When you find yourself in need of working capital for your business, what options are available? Today, small business owners have no shortage of options and it can be overwhelming to decide which one is best.
Before you decide to borrow, it’s important that you know what your needs are and to make sure the numbers make sense for you and your business. How will you use funds? Do you expect to pay it back in a short period of time?
If you don’t have the cash flow to service the debt, it may not be the best option for your business at this time. Remember, the ability to service debt is a key factor when a business needs to raise additional working capital.
The good news is there are business funding options offering a much easier debt to service compared to a loan. To give yourself extra padding to meet your company’s financial obligations, here are three options to consider.
Alternative Lending – Traditionally, small business owners have turned to banks or credit unions for loans, lines of credit, etc. While working with a bank is still a preferred option, what happens if you don’t meet their strict requirements or timing is an issue?
The good news is alternative lending offers a quicker and easier process when it comes to borrowing money. Some of the major differences between banks and alternative lenders can be broken down into three main areas; application process, qualification requirements and the time it takes to fund.
Many alternative lenders have streamlined the application and approval process so the turnaround time to secure funding is a major plus. However, an alternative lender is typically going to charge a higher interest rate compared to a bank or credit union.
Invoice Financing – Do you have unpaid invoices? The fact is late payments and overdue invoices can cause a serious cash flow problem for a business. A financing solution known as invoice financing or accounts receivable financing, allows small business owners to free up unpaid invoices.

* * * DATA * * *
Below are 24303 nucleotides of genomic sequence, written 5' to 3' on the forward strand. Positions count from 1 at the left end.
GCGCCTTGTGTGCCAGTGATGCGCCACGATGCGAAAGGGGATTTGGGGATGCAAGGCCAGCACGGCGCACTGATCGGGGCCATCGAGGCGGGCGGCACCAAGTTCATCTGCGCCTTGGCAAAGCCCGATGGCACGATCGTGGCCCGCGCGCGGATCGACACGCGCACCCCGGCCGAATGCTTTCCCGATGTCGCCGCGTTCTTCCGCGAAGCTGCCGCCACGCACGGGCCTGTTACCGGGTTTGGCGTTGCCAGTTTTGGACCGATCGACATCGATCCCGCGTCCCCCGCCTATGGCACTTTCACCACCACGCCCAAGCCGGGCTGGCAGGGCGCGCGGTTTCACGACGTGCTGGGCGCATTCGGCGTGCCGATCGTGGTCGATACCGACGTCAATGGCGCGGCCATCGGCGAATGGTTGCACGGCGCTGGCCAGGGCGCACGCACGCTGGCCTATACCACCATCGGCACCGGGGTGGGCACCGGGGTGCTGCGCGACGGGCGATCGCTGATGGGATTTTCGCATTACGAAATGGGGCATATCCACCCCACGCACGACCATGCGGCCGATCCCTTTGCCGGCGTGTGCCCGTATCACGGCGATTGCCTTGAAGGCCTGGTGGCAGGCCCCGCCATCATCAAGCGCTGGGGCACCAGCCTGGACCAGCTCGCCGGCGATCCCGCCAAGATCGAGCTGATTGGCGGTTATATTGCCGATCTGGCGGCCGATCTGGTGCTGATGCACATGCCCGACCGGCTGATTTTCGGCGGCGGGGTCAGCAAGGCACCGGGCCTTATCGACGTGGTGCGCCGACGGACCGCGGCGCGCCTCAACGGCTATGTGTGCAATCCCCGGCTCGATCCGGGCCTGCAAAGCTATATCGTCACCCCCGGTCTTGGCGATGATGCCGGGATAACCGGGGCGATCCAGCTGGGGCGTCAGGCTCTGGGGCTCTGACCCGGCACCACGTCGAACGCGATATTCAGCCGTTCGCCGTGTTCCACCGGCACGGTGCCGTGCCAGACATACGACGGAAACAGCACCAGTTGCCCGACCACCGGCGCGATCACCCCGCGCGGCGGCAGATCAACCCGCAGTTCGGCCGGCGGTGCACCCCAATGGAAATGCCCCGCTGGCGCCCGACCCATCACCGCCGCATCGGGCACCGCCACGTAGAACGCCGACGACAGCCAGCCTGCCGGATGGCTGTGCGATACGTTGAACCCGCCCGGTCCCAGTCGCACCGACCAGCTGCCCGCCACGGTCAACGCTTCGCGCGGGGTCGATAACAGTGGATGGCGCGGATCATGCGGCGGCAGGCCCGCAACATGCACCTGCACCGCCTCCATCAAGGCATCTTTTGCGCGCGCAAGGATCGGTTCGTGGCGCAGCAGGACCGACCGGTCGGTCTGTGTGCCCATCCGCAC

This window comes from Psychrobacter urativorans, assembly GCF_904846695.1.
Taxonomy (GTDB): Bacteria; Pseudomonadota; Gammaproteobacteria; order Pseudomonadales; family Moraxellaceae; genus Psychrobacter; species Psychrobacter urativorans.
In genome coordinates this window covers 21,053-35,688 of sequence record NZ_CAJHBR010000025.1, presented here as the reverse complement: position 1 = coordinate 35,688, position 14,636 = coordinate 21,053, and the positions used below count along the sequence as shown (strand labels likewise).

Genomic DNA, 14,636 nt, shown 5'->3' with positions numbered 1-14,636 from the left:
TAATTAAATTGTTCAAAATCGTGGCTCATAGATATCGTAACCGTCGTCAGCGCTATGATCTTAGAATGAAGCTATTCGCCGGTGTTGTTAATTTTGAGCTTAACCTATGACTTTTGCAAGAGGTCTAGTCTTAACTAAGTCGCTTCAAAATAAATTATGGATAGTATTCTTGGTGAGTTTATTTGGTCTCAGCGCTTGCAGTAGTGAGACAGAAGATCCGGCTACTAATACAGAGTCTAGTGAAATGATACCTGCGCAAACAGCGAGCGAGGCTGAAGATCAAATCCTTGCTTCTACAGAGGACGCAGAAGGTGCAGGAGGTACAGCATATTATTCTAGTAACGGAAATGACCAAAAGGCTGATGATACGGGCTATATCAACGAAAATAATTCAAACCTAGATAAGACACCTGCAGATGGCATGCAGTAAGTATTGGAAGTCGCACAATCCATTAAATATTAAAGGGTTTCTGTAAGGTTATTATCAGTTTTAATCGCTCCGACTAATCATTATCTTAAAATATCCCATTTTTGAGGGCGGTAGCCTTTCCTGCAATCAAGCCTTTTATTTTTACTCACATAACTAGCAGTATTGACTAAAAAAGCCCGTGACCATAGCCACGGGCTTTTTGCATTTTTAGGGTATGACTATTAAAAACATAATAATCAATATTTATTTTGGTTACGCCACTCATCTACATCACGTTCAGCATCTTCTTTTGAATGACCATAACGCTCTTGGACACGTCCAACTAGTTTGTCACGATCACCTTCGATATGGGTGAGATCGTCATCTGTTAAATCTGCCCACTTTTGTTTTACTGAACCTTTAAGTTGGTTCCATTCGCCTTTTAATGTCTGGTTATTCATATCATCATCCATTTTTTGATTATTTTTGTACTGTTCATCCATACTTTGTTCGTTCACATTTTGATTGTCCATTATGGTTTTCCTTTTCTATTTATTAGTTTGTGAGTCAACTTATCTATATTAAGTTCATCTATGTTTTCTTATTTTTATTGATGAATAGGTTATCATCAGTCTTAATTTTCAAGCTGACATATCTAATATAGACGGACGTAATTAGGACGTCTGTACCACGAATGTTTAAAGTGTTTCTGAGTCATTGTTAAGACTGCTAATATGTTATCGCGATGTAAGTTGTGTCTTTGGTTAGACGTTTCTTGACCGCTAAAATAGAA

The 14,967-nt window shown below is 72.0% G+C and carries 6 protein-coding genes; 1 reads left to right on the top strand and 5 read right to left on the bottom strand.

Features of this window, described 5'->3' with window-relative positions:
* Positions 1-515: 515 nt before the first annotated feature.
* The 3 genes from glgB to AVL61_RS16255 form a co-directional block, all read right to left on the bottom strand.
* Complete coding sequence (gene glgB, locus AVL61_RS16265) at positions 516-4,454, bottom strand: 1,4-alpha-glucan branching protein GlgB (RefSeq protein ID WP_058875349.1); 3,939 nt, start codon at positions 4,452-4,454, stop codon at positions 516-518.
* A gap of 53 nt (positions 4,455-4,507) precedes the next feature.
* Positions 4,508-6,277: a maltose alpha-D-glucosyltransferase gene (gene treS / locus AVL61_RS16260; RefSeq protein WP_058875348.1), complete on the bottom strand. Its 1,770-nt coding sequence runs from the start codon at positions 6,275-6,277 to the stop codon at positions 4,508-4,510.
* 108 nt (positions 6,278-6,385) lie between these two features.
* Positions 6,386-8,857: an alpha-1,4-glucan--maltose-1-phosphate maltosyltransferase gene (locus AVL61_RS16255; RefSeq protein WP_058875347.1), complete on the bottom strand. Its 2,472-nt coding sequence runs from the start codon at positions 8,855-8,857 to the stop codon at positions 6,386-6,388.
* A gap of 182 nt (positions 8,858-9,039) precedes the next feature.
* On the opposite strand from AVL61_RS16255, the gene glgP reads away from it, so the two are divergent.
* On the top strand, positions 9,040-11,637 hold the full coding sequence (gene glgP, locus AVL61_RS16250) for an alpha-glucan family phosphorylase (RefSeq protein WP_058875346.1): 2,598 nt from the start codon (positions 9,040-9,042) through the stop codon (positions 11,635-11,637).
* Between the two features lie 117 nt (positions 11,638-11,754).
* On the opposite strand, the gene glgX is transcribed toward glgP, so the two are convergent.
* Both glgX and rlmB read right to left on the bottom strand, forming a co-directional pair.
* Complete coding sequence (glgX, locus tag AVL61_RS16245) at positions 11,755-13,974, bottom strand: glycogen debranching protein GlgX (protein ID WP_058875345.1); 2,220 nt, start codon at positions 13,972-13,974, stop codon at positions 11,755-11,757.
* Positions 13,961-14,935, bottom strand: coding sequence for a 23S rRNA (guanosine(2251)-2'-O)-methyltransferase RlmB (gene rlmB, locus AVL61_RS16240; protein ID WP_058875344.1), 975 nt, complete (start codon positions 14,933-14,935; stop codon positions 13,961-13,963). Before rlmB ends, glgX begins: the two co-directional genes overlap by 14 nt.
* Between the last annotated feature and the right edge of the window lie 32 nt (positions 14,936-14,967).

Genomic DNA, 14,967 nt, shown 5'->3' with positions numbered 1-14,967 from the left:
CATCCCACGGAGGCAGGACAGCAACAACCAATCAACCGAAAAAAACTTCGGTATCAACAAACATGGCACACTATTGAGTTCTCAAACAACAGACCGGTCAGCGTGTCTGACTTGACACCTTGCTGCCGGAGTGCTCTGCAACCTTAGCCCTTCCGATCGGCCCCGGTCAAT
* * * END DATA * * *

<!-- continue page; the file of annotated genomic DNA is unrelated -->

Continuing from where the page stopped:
Invoice financing is also a viable solution for fixing cash flow issues that allows small business owners to get advances on unpaid invoices. This is different from invoice factoring because instead of having clients direct their invoice payments to a factor, your clients will continue to direct their payments to your business.
This is an important point because with invoice financing, you remain in control of the sales ledger, collections, and invoice processing.
Revolving Line of Credit – Unlike traditional business loans, which have a fixed monthly payment and repayment term, a revolving line of credit is open indefinitely. It provides a business the flexibility to access funding up to a set credit limit at any given time.
There are many types of revolving line of credit products available from banks, credit unions and alternative lenders. To apply, banks typically require personal and business tax returns, bank account information and business financial statements.
Lender Match is a free online referral tool that connects small businesses with participating SBA-approved lenders. If you’re seeking a line of credit, use it to get matched with an SBA-approved lender.
Alternative lenders use various types of data during a review such as revenue data from business checking and other popular services.
Business credit cards are a perfect example of a revolving line of credit. With a business credit card, you can decide to either pay off your balance in full each month or make the minimum monthly payment. Before you apply for a business credit card be sure to review our guidelines for success.
There’s no single best funding option for working capital. However, let these options listed here provide you insight and guidance as to what is available. If you need access to working capital fast and you don’t meet bank qualifications, consider one of these options as a possible solution.